Story Highlights• Army's explanations inadequate, dead soldier's mother tells ESPN Radio
• Military wanted a hero to help recruitment, she tells radio show
• "This was an attempt to dupe the public ... and that is immoral," she says
• Pat Tillman gave up NFL stardom to join Army after September 11 attacks
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(CNN) -- The mother of Cpl. Pat Tillman, the former NFL player killed by friendly fire in Afghanistan in April 2004, on Tuesday rejected the latest explanation from the U.S. military about her son's death.
"It became very obvious early on that they were lying to us," Mary Tillman said on ESPN Radio's "Dan Patrick Show." "They were only telling one side of the story. They weren't telling the other side."
The military reported Monday that nine military officers, including four generals, will face "corrective action" for making critical mistakes in the aftermath of the Army Ranger's death.
An investigation by the Army's inspector general and Criminal Investigation Command concluded officers in Tillman's chain of command knew almost immediately after his death that he had been killed by fire from his own platoon, but that information was withheld from his family for more than a month, in violation of Army regulations.
The investigation also concluded that inadequate initial investigations "contributed to the inaccuracies, misunderstandings and perceptions of concealment."
Tillman's mother was not convinced.
Everyone involved in the shooting knew almost immediately that her son had been shot three times in the head by his own troops, she said.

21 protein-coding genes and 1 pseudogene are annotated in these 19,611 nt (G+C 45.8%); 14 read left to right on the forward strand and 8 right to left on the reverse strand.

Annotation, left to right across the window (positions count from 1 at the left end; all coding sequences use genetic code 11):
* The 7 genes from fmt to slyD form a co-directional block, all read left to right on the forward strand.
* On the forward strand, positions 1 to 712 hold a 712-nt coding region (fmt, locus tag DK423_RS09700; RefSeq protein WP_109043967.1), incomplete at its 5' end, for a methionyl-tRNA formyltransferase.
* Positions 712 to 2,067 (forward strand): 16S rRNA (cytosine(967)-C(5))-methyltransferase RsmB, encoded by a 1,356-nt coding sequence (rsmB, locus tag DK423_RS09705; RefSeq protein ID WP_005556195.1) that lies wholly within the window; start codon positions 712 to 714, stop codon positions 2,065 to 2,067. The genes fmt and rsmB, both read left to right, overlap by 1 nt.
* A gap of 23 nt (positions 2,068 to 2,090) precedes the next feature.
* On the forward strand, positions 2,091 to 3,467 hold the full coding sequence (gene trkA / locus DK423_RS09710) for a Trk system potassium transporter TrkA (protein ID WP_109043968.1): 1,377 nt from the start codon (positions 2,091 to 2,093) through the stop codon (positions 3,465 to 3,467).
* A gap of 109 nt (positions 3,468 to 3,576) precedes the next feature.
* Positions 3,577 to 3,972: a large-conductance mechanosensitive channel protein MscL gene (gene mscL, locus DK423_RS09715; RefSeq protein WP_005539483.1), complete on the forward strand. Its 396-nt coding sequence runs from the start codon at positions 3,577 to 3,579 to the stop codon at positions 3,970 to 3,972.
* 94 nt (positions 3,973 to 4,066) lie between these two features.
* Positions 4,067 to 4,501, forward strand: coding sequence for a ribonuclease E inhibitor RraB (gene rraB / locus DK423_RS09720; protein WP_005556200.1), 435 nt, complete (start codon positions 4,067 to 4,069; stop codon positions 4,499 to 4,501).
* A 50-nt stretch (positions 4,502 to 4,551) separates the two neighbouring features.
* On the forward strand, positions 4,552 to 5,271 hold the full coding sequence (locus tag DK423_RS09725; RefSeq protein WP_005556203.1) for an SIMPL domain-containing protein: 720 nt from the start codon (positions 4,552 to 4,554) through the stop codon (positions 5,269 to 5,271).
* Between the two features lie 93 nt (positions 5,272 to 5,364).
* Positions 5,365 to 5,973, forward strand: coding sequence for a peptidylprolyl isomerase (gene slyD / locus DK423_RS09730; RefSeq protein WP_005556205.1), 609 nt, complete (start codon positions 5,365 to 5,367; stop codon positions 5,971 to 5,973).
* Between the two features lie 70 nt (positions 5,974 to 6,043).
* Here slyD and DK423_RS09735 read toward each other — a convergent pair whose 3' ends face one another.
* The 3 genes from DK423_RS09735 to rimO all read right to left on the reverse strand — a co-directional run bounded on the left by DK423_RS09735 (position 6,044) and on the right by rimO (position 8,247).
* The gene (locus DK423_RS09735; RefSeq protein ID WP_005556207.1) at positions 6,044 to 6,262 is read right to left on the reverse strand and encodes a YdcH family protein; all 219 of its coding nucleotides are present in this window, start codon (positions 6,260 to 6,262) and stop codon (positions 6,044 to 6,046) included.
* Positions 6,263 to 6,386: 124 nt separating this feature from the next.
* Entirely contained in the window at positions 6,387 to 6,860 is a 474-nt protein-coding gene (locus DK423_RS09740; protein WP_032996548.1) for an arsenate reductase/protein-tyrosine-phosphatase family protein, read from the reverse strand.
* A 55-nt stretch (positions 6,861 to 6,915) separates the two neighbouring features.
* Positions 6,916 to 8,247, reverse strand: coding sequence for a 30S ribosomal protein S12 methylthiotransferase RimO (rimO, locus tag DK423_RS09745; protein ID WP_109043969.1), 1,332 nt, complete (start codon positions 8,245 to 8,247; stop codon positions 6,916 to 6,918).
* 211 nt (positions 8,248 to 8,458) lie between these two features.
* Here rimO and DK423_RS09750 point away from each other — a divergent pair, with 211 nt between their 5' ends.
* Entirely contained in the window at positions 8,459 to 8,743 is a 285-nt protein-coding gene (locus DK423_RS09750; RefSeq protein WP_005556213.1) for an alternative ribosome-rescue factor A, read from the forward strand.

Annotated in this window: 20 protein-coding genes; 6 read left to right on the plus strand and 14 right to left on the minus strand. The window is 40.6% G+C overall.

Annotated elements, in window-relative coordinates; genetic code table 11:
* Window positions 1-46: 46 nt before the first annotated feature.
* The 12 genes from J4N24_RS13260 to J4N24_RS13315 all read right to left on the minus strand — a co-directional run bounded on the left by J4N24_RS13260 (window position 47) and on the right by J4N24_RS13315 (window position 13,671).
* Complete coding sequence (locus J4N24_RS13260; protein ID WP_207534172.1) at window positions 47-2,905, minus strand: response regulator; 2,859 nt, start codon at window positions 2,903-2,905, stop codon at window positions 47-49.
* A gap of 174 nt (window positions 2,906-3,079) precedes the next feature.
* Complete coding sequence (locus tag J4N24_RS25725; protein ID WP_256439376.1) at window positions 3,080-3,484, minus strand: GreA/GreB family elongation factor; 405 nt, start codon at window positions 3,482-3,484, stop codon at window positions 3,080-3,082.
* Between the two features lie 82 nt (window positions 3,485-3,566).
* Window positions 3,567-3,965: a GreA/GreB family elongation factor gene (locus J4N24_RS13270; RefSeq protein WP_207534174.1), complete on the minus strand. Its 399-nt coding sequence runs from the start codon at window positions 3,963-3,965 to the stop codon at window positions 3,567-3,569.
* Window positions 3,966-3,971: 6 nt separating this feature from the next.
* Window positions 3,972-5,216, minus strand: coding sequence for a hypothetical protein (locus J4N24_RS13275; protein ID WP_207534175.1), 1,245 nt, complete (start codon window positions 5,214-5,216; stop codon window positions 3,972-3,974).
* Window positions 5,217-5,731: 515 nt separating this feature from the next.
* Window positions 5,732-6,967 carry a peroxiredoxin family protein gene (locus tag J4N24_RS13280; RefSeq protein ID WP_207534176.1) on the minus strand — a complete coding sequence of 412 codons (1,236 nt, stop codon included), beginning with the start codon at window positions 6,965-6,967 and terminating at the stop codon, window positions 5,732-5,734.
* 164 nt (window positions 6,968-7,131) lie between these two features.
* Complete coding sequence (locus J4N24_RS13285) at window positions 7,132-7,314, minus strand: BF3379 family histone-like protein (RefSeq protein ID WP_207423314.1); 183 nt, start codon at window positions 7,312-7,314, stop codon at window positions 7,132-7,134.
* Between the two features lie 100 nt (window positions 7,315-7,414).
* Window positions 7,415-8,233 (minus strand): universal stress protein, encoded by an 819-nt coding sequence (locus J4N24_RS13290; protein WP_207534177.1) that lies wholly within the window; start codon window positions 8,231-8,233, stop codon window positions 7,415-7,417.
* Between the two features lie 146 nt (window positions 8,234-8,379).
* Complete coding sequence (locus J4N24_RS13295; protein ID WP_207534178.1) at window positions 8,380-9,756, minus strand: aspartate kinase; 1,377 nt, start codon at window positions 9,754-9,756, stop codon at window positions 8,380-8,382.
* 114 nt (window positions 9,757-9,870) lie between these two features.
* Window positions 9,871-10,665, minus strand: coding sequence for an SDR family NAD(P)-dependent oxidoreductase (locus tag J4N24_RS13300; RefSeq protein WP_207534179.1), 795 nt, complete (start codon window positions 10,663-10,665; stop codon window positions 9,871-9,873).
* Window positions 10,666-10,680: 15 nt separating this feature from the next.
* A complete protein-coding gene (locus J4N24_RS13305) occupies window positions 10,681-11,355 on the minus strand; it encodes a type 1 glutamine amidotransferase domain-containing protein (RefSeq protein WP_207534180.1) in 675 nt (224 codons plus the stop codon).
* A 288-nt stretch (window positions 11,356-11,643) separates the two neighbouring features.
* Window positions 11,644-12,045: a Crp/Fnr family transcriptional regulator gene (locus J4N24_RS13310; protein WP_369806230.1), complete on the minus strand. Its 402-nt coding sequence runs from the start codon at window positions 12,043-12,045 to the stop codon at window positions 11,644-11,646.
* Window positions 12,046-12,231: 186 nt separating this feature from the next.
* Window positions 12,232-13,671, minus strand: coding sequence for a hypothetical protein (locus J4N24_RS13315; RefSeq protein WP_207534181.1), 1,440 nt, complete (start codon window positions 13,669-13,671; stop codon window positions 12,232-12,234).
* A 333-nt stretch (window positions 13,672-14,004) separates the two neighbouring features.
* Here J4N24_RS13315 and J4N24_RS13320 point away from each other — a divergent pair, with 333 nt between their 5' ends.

Yet, at the memorial service for her son in May 2004, the military said Pat Tillman had been killed by enemy fire, she said.
"That was not a misstep, that was not an error," she said. "This was an attempt to dupe the public and to promote this war and to get recruitments up, and that is immoral."
Mary Tillman called for a congressional hearing "to have it all aired out."
She added, "I really don't know what happened. We've been told so many different things."
Mary Tillman said she was not excluding the possibility that her son was shot intentionally.
"Pat was used," she said. "Once he was killed, I think they saw this as an opportunity." She noted that April 2004 was the worst month up to that time in the year-old Iraq war, and the shooting occurred right after the Abu Ghraib scandal broke.
The latest investigation "only presented the points of view of the soldiers in the vehicle" who fatally shot her son and an Afghan soldier and wounded two others, she said.
"They never brought into play what the other witnesses said," Mary Tillman said.
She described as "shocking" the military's claim that no rules of engagement were broken.
The platoon members "fired at soldiers who weren't firing at them in areas where hands were waving and at a building," she said. "All of those things are breaking rules of engagement."
The soldier believed to have shot her son three times in the head was asked whether he had made a positive identification of the target before firing, she said. "This soldier said, 'No, I wanted to be in a firefight,' " she said. "That was a definite breaking of the rules of engagement."
She said the military is still spinning the story for its own gain.
"The first investigative officer, in his statement to the third investigative officer, said in his opinion, there was evidence of criminal intent, and he also used the term 'criminal negligence,' " Tillman said.
"Yet his report has been devalued because it doesn't go along with what they want out in the public eye."
In 2002, Pat Tillman, a safety with the Arizona Cardinals, turned down a multimillion-dollar contract offer and instead joined the Army, a decision he said was a response to the September 11, 2001, terrorist attacks.
He was shot April 22, 2004, in a remote area near the Afghanistan-Pakistan border.
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